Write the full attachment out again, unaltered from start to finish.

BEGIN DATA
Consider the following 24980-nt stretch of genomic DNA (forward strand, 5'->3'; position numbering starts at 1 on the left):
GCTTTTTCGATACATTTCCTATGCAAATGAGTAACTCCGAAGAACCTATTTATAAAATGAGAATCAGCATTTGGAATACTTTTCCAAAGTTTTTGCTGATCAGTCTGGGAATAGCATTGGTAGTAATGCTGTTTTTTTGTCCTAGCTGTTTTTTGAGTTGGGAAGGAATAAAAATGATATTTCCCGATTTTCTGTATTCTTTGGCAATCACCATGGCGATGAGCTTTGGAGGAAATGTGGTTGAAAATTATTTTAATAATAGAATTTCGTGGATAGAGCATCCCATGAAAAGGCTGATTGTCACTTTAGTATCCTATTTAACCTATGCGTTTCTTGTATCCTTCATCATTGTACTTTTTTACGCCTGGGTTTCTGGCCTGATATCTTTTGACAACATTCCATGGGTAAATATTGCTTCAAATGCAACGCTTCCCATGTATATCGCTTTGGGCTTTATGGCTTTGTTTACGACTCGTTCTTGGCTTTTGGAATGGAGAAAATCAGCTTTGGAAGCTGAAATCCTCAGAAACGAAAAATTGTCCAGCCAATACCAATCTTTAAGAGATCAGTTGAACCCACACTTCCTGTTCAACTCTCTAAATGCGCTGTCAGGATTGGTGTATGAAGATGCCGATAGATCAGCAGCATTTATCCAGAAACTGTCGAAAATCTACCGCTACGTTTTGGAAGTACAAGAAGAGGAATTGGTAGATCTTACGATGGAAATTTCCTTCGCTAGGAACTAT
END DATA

Consider the following 24980-nt stretch of genomic DNA (forward strand, 5'->3'; position numbering starts at 1 on the left):
GCTTTTTCGATACATTTCCTATGCAAATGAGTAACTCCGAAGAACCTATTTATAAAATGAGAATCAGCATTTGGAATACTTTTCCAAAGTTTTTGCTGATCAGTCTGGGAATAGCATTGGTAGTAATGCTGTTTTTTTGTCCTAGCTGTTTTTTGAGTTGGGAAGGAATAAAAATGATATTTCCCGATTTTCTGTATTCTTTGGCAATCACCATGGCGATGAGCTTTGGAGGAAATGTGGTTGAAAATTATTTTAATAATAGAATTTCGTGGATAGAGCATCCCATGAAAAGGCTGATTGTCACTTTAGTATCCTATTTAACCTATGCGTTTCTTGTATCCTTCATCATTGTACTTTTTTACGCCTGGGTTTCTGGCCTGATATCTTTTGACAACATTCCATGGGTAAATATTGCTTCAAATGCAACGCTTCCCATGTATATCGCTTTGGGCTTTATGGCTTTGTTTACGACTCGTTCTTGGCTTTTGGAATGGAGAAAATCAGCTTTGGAAGCTGAAATCCTCAGAAACGAAAAATTGTCCAGCCAATACCAATCTTTAAGAGATCAGTTGAACCCACACTTCCTGTTCAACTCTCTAAATGCGCTGTCAGGATTGGTGTATGAAGATGCCGATAGATCAGCAGCATTTATCCAGAAACTGTCGAAAATCTACCGCTACGTTTTGGAAGTACAAGAAGAGGAATTGGTAGATCTTACGATGGAAATTTCCTTCGCTAGGAACTAT